Trade Review: Warriors have failed to yield full value from controversial 4-team trade

Golden State Warriors v Minnesota Timberwolves
Golden State Warriors v Minnesota Timberwolves / David Berding/GettyImages

Less than two years ago the Golden State Warriors won an NBA championship, yet they now sit on the precipice of missing the playoffs entirely after a disappointing 23-24 season. Given much of the core remains intact from that title team, where has it exactly gone wrong for the franchise?

The simple answer is to state that players have regressed -- veterans Klay Thompson and Draymond Green are no longer who they were, and perhaps more surprisingly, Andrew Wiggins and Kevon Looney are also in that boat despite still being in their late twenties. Another player who isn't quite having the same impact is Gary Payton II -- the defensive-minded guard who left the Warriors only to return via trade just over six months later.

Did the Golden State Warriors make the right decision moving James Wiseman for Gary Payton II at last season's trade deadline?

Golden State traded their former number two overall pick James Wiseman in a four-team deal at last February's deadline, with the franchise re-acquiring Payton after he appeared in just 15 games for the Portland Trail Blazers.

The deal was shrouded in controversy given Portland's handling of Payton's injury, but the Warriors chose to complete it rather than veto. Moving on from Wiseman has turned out to be the right move, but could the franchise have yielded more from the trade?

When Golden State re-acquired Payton, many would have expected that the team were getting the same player from the 2021-22 championship season. Unfortunately that hasn't been the case, with injury issues limiting the 31-year-old from providing a similar level of impact.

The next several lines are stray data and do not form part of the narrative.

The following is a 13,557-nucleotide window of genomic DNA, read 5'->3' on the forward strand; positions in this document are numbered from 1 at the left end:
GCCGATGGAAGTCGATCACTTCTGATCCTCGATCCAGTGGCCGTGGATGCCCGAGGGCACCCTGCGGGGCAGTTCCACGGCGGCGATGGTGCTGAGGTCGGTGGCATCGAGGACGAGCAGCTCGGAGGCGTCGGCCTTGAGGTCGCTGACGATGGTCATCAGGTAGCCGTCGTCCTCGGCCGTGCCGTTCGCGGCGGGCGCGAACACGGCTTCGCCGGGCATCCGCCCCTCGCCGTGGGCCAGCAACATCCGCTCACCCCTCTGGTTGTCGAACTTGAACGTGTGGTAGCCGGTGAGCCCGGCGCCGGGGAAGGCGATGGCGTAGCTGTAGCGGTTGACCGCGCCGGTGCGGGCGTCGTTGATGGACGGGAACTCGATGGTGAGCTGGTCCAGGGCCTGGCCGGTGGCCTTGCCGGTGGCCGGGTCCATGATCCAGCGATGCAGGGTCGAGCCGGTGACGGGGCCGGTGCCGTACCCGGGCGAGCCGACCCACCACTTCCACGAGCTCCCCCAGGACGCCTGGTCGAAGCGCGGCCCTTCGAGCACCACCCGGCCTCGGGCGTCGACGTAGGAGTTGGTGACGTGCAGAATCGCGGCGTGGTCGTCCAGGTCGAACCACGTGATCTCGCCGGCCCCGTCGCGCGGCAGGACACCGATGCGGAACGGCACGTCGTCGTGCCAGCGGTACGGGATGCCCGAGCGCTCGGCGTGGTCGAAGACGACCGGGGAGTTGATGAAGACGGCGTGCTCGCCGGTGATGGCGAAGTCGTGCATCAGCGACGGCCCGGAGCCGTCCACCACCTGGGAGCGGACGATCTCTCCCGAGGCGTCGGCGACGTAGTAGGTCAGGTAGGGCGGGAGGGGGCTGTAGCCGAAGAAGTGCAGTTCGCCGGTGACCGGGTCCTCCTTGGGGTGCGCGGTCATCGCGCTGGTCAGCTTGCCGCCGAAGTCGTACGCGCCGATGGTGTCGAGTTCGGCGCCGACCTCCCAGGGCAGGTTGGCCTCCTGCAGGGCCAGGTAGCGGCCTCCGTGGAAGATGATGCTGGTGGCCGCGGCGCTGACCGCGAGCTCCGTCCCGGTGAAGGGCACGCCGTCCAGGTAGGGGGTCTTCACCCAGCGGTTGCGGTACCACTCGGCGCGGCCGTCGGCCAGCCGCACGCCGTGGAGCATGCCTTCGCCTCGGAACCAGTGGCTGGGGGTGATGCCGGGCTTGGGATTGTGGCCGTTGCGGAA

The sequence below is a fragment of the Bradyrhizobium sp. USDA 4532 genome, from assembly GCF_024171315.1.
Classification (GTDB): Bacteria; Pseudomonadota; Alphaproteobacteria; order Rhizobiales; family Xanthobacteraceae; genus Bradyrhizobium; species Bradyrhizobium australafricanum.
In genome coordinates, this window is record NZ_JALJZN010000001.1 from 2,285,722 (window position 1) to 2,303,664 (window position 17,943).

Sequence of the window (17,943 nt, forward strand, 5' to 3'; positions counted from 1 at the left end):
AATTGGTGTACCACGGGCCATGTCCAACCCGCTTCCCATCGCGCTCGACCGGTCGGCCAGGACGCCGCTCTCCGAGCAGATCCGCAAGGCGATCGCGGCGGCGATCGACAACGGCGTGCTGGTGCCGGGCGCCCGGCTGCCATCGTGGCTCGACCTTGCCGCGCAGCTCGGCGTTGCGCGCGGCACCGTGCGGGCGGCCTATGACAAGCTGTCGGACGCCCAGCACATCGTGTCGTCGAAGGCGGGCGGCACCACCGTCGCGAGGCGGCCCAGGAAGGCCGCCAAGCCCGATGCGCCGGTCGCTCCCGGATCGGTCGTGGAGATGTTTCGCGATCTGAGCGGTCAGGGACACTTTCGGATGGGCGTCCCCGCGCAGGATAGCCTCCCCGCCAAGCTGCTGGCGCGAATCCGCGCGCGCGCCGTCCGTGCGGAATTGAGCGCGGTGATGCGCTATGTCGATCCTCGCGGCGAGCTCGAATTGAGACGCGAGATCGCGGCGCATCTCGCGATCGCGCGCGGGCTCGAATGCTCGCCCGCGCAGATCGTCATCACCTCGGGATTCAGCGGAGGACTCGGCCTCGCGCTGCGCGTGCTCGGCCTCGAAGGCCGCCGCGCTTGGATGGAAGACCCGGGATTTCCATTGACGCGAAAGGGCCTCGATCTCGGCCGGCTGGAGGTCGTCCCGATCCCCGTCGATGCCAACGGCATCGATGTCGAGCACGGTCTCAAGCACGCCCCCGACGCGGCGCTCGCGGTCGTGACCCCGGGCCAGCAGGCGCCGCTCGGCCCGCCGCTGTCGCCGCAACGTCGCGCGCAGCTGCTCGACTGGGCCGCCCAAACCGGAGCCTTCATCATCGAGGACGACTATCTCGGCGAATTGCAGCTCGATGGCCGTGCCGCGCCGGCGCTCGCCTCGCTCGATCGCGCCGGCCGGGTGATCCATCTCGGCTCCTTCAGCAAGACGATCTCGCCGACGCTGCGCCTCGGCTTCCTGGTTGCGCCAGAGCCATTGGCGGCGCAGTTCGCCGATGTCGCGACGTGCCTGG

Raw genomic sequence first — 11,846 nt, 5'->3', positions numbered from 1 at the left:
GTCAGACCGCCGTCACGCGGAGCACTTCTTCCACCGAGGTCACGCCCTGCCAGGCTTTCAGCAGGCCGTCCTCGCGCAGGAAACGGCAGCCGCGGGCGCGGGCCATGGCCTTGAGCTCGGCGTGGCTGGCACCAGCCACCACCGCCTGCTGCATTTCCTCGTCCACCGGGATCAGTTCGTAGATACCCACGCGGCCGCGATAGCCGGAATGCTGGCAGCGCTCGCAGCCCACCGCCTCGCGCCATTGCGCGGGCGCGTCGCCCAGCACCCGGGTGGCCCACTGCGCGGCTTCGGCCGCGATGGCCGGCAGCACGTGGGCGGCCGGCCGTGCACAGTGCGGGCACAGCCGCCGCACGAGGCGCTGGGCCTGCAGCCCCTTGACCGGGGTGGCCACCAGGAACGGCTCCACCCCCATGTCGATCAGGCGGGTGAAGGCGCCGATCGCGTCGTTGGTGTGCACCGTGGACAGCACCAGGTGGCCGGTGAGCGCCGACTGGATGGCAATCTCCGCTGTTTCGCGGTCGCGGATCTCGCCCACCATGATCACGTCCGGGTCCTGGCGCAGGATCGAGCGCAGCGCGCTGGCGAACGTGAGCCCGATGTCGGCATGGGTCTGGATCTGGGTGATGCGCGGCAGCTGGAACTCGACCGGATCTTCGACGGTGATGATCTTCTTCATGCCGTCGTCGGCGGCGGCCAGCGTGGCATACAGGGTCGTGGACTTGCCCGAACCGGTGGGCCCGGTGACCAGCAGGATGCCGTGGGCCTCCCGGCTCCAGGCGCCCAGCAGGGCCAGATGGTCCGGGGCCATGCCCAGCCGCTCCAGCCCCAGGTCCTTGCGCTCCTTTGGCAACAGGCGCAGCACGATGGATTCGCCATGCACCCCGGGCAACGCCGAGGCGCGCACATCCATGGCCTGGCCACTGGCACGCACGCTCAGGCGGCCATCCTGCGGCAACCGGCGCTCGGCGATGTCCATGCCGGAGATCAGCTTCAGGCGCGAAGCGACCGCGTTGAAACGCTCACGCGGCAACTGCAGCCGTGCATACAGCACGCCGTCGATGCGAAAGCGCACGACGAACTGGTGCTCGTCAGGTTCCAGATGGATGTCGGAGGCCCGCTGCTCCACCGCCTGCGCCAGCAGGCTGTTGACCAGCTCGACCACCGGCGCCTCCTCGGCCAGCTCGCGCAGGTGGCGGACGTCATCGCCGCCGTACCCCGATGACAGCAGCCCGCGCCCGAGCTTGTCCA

Gary Payton II, Wendell Carter Jr.
Golden State Warriors v Orlando Magic / Mike Ehrmann/GettyImages

Payton can still have his moments of game-changing impact, but his numbers are still far below what he produced two seasons ago. He's playing about two minutes less per game, leading to a reduction in scoring (7.1 to 5.1) and rebounding (3.5 to 2.6).

Payton's value has always lay upon his defensive ability, yet that too has seen a subtle but significant drop. His steals have decreased from 1.4 to 0.9 per game, while more advanced metrics like defensive win shares (2.6 to 0.8) and defensive box plus-minus (3.4 to 2.4) have also reduced.

After playing 71 regular season games in the 2021-22 season, Payton has played in just over half (39) of Golden State's 74 games this season. While he's a fan-favorite still capable of moments of defensive brilliance, Payton probably hasn't delivered on what the franchise had hoped when the trade was made.

The likes of Wiggins, Thompson and Looney may be garnering the headlines for a downturn in form this season, Payton is another who's decline from two seasons ago has attributed to the Warriors' current standing. Assuming he picks up his $9.1 million player option for next season, Payton will still have an opportunity to repay the faith the franchise showed in him nearly 14 months ago.